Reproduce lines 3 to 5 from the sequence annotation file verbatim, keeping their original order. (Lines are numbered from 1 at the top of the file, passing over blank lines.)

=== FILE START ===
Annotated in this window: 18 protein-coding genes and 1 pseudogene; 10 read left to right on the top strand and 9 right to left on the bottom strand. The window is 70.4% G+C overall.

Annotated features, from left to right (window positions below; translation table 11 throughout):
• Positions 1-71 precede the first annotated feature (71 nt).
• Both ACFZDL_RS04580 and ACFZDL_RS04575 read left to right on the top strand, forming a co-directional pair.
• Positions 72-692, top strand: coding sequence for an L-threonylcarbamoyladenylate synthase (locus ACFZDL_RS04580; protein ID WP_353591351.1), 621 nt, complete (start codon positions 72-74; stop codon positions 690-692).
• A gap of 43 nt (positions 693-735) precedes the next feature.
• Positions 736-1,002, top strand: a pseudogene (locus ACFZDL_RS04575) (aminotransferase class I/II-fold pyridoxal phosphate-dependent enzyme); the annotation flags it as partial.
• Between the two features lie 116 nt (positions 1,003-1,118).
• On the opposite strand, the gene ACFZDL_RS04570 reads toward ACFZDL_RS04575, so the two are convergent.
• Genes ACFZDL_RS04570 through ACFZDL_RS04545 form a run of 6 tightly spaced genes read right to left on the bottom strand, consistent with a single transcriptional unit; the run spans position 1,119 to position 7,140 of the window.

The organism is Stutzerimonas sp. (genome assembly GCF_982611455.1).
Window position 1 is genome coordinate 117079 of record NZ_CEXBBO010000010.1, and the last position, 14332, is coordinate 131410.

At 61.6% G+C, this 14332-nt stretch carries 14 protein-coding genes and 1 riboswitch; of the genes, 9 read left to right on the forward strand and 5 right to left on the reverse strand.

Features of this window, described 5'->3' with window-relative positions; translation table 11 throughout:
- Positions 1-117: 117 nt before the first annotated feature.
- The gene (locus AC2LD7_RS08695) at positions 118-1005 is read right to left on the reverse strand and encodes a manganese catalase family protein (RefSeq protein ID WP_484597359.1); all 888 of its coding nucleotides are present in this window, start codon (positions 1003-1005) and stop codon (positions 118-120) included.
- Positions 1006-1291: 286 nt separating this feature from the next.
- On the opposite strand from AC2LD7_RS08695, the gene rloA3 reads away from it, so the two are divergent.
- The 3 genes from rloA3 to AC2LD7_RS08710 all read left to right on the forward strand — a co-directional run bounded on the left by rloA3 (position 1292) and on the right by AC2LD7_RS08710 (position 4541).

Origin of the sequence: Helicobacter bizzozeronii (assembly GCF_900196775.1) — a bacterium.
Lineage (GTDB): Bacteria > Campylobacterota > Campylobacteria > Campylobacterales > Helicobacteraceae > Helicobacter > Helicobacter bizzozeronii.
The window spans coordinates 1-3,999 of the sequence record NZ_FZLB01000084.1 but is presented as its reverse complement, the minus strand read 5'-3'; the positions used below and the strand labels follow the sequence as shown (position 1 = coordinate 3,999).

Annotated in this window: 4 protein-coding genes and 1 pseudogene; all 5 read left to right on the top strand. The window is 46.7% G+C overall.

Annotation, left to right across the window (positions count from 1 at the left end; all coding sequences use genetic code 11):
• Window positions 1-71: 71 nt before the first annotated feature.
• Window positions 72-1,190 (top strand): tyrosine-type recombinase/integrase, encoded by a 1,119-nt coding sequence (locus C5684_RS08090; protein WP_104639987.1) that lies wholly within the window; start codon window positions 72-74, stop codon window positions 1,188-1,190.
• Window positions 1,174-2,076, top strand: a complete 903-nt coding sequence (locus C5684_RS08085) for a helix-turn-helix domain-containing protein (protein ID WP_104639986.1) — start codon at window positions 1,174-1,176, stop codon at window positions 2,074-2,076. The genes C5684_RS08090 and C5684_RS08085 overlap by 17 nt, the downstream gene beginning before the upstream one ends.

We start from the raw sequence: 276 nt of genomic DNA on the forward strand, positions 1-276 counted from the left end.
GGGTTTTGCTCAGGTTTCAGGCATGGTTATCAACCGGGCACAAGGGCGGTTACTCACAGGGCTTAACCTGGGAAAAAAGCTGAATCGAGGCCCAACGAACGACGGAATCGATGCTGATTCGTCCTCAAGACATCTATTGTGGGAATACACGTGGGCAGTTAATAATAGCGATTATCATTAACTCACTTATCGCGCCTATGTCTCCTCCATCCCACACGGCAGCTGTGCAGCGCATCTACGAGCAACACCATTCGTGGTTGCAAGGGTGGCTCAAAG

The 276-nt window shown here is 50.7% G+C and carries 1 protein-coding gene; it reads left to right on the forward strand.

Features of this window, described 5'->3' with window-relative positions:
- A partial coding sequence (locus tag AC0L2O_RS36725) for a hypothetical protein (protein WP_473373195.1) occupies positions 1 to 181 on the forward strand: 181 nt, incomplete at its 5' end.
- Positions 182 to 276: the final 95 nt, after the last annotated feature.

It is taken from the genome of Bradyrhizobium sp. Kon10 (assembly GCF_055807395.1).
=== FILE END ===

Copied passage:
• Positions 1-71 precede the first annotated feature (71 nt).
• Both ACFZDL_RS04580 and ACFZDL_RS04575 read left to right on the top strand, forming a co-directional pair.
• Positions 72-692, top strand: coding sequence for an L-threonylcarbamoyladenylate synthase (locus ACFZDL_RS04580; protein ID WP_353591351.1), 621 nt, complete (start codon positions 72-74; stop codon positions 690-692).